The premiere of the G Minor Quartet was given in Hamburg in November 1861 with none other than Clara Schumann at the piano. The next year, when Brahms visited Vienna for the first time, the quartet served to introduce him to influential musical circles when he performed it at the home of Julian Epstein. Acceptance was immediate, and the violinist in that performance was heard to exclaim, “He is Beethoven’s heir!”
The G Minor Quartet is full of unusual turns. In the otherwise dark first movement, the development section is entirely in the key of D major, as is part of the recapitulated first theme group. In Beethoven-fashion, Brahms inserts a post-development section following the formal recapitulation.
The passion and tragedy of the first movement are utterly swept away by the perpetual motion of the Intermezzo. Brahms’s gossamer muted string sound carries with it more than an echo of Mendelssohn. The Animato trio is even more mercurial, and a brief reprise of it comes in the coda following the return of the main section.
In the latter half of the quartet, Brahms’s sense of the unique wakes up completely. The initial section of the Andante is an intense song that leads to one of the most original-sounding passages in all his chamber music. Marked rhythms gradually introduce a march — and this is the middle section of a slow movement! When the song-like section returns it is quieter and more pensive than before, but the full-bodied coda brings back the bold spirit of the march.
In complete contrast and counterbalance to the classically tragic first movement, the Gypsy Rondo finale is full of verve and abandon. The micro-structure of the movement is notably unconventional with its phrases of three bars. The first two episodes go the extremes of virtuosity in the piano and in the strings. A third episode, unexpectedly contrapuntal, appears just before the final coda-like proclamation of the main theme.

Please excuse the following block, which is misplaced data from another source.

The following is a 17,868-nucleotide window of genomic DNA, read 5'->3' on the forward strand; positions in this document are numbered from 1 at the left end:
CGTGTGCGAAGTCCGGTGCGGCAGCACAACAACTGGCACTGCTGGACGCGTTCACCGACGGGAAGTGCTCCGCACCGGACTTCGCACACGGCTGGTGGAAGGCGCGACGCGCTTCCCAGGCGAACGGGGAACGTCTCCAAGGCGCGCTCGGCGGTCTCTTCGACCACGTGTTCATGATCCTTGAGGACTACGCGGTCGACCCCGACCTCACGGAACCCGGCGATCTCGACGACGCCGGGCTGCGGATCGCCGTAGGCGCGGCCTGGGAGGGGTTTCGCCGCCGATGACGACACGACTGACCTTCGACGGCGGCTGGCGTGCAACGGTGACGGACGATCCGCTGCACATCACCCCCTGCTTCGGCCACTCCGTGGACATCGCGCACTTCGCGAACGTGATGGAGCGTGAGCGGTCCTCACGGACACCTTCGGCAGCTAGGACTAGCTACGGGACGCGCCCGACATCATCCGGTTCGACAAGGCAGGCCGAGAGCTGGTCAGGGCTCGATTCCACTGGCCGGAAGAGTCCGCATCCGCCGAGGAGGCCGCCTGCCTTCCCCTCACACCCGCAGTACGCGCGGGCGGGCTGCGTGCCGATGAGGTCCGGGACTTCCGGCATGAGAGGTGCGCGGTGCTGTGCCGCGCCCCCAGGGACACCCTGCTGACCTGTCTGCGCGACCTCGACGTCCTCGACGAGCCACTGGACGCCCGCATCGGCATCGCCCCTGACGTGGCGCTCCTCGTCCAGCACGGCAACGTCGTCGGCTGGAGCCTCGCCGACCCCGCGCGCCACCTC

Epilogue . . .
Before the field researches of Béla Bartók and Zoltán Kodály around the turn of the 20th century, people’s impression of what was “Hungarian” folk music was actually the Gipsy music they were hearing in the taverns of Hungary’s towns and cities. Notably, Franz Liszt was party to this misconception in a big way: He actually wrote an entire book on the subject. On the other hand, Bartók and Kodály went into the villages and homes of Hungarian peasants, notating and disc-recording their songs, thereby correcting a huge misconception.
Kodály and Bartók employed actual folk tunes in some of their music in addition to original melodies heavily influenced by folk-music snippets and gestures. Kodaly’s Duo is an example of the latter. As mentioned above, “The predominant feature in the Duo is an improvisational impulse derived from the parlando rubato style found in certain Hungarian folk music.”
Bartók’s musical horizons were broader and included the folk music of other nations in Central Europe as well as occasional forays into Arabic cultures. His Romanian [Rumanian] Folk Dances quote literally from Rumanian music he had collected, and was simply arranged as new pieces.
Brahms had a more precise (and more analytical) mind than Liszt, his older contemporary. Please notice that the title of his Piano Quartet’s finale is Gypsy Rondo — not Hungarian Rondo. This distinction between Hungarian and Gypsy is crucial to our understanding of the “traditional” music of this Central-European region.
Program notes by Dr. Michael Fink